The thing is, my arms just are not long enough to do things like washing my hair. Also, I can’t hang onto the soapy crunchy well enough to do the rest. My husband loves me with every ounce of his being and I believe that’s why he has no problems with his shower duty.
Once I’m dry, we put my legs on. This involves a rubber liner with a pin in the bottom. We add socks for cushion, then I step into my legs. The pin clicks into the legs enabling them to stay on. Then to remove them, there’s a button on the outside which releases the pin.
As soon as my legs are dry, we move to the bedroom where Mike puts my undergarments and then clothes on. Again, short arm syndrome. I need to tell you that when I contracted the flesh-eating bacteria it was in my groin area. Doctors had to remove the areas which were affected by the bacteria so I have an entire section of my hip, upper thigh and groin removed. I refer to it as looking like a shark bite.
Why am I telling you this? I figure if I’m going to lay it all out there, you’re going to get ALL of the gory details. Additionally, I’m painting the picture of the love that Mike has for me. Before you ask, neither the doctors nor I know exactly where my infection came from. I believe that my illness started with an ingrown hair but that’s been neither confirmed nor denied.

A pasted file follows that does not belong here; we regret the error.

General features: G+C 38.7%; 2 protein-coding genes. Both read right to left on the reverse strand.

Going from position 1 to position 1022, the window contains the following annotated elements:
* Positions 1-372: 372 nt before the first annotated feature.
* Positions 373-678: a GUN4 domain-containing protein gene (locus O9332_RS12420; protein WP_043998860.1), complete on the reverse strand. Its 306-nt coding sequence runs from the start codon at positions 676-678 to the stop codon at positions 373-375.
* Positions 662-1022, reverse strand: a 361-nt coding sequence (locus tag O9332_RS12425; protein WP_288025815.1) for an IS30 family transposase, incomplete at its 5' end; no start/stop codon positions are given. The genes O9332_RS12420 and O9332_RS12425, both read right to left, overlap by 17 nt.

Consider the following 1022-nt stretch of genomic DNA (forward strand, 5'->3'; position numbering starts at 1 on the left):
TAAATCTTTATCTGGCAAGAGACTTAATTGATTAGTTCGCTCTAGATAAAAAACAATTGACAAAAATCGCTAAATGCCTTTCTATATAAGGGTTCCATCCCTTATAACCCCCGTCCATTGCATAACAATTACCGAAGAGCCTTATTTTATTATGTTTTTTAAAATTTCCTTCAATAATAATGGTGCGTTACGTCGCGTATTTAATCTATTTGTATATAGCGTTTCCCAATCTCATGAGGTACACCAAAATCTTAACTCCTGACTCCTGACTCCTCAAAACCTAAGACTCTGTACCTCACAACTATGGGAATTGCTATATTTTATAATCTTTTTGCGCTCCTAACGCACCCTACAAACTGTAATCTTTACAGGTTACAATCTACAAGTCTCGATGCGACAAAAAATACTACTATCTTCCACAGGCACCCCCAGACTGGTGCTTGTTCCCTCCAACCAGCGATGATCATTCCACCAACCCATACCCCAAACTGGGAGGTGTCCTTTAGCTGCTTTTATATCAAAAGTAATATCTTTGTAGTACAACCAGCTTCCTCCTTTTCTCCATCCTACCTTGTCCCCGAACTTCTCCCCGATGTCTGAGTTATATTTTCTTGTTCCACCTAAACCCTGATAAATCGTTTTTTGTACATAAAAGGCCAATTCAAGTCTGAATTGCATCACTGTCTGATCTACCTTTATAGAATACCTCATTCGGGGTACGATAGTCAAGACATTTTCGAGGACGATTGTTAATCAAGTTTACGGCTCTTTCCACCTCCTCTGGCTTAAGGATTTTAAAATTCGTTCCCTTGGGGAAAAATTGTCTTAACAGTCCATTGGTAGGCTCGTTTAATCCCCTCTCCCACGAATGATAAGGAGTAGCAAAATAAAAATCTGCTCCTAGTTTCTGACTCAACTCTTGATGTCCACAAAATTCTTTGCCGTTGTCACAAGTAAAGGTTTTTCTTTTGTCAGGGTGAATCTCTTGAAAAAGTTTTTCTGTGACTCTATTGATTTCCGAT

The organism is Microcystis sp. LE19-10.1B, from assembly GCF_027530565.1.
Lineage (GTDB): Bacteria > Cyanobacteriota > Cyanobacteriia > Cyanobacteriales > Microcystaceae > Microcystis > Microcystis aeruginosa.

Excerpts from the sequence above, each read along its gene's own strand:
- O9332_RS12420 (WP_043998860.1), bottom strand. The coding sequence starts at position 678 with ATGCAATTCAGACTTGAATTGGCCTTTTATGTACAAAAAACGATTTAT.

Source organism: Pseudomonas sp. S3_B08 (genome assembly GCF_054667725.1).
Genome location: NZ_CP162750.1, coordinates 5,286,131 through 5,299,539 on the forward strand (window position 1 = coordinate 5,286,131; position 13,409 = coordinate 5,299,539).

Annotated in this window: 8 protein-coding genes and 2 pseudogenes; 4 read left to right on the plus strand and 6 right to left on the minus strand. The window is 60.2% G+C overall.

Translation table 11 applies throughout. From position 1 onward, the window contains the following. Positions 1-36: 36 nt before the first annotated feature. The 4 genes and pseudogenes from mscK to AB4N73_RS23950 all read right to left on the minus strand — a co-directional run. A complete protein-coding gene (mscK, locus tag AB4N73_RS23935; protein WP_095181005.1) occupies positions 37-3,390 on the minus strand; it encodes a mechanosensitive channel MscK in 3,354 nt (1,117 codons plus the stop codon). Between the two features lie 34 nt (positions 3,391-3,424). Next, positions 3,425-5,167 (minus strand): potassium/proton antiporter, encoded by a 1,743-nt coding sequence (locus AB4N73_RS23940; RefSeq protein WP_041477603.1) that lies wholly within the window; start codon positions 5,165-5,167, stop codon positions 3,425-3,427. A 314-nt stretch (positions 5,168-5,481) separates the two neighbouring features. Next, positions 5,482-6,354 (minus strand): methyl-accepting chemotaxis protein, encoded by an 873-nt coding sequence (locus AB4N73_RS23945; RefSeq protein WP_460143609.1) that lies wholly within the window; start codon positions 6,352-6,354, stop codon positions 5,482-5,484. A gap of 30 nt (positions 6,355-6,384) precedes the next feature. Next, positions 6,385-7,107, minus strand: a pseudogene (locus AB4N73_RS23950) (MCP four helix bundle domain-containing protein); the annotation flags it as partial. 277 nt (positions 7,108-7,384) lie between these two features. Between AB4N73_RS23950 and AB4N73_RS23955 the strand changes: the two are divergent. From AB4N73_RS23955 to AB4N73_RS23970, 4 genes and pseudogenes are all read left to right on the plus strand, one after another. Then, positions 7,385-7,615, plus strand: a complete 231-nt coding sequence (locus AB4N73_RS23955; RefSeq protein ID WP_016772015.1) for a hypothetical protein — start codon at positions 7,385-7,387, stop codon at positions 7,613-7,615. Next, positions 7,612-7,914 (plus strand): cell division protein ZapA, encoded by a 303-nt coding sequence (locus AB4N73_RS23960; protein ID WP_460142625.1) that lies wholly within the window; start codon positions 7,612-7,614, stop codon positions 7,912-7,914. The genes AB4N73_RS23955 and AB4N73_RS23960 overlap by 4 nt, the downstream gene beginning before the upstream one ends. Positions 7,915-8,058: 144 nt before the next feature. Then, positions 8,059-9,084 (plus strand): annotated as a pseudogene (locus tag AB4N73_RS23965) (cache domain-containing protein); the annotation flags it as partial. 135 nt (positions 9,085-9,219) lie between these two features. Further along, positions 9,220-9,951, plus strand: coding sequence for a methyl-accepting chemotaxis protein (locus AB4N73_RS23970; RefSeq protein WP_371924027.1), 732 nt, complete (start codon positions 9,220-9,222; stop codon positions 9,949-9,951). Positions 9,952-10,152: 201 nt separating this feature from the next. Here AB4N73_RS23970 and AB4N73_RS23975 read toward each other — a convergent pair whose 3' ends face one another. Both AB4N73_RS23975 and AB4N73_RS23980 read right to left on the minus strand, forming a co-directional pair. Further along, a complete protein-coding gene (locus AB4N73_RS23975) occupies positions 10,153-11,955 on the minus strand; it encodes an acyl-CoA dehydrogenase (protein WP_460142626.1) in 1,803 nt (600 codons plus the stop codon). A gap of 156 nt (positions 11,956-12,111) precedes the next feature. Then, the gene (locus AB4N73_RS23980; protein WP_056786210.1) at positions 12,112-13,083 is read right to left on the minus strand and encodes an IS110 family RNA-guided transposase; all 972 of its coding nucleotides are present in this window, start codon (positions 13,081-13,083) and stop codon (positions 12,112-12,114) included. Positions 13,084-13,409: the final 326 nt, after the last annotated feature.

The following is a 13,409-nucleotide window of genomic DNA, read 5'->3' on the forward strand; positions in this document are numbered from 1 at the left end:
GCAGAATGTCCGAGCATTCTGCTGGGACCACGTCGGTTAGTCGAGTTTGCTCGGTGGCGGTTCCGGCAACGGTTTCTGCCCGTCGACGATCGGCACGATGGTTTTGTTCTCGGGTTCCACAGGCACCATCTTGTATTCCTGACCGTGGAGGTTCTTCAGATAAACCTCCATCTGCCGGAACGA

Many times I’ve asked him “how can you look at me, I’m horrible?”. His answer is always the same. “I love you and I love every part of you, and I came so close to losing you, so this stuff just doesn’t matter to me”. I understand and I am forever grateful that God knew that I needed this man in my life. To this day, 7 years later, I cannot look at myself, naked without crying, yet he does it daily. What can I say about that but Praise the Lord!
Bedtime is the same routine, only backward. The clothes come off, pajamas come on. I brush my teeth by holding my toothbrush between my two arms and brushing away. Way back when I was in the hospital, a very good friend gave me the gift of an electric toothbrush which has been a tremendous blessing. Once I’m in bed, we take my legs off and that’s how I sleep. If nature calls, which thankfully it hardly ever does, then I have to wake Mike up so he can put my legs back on.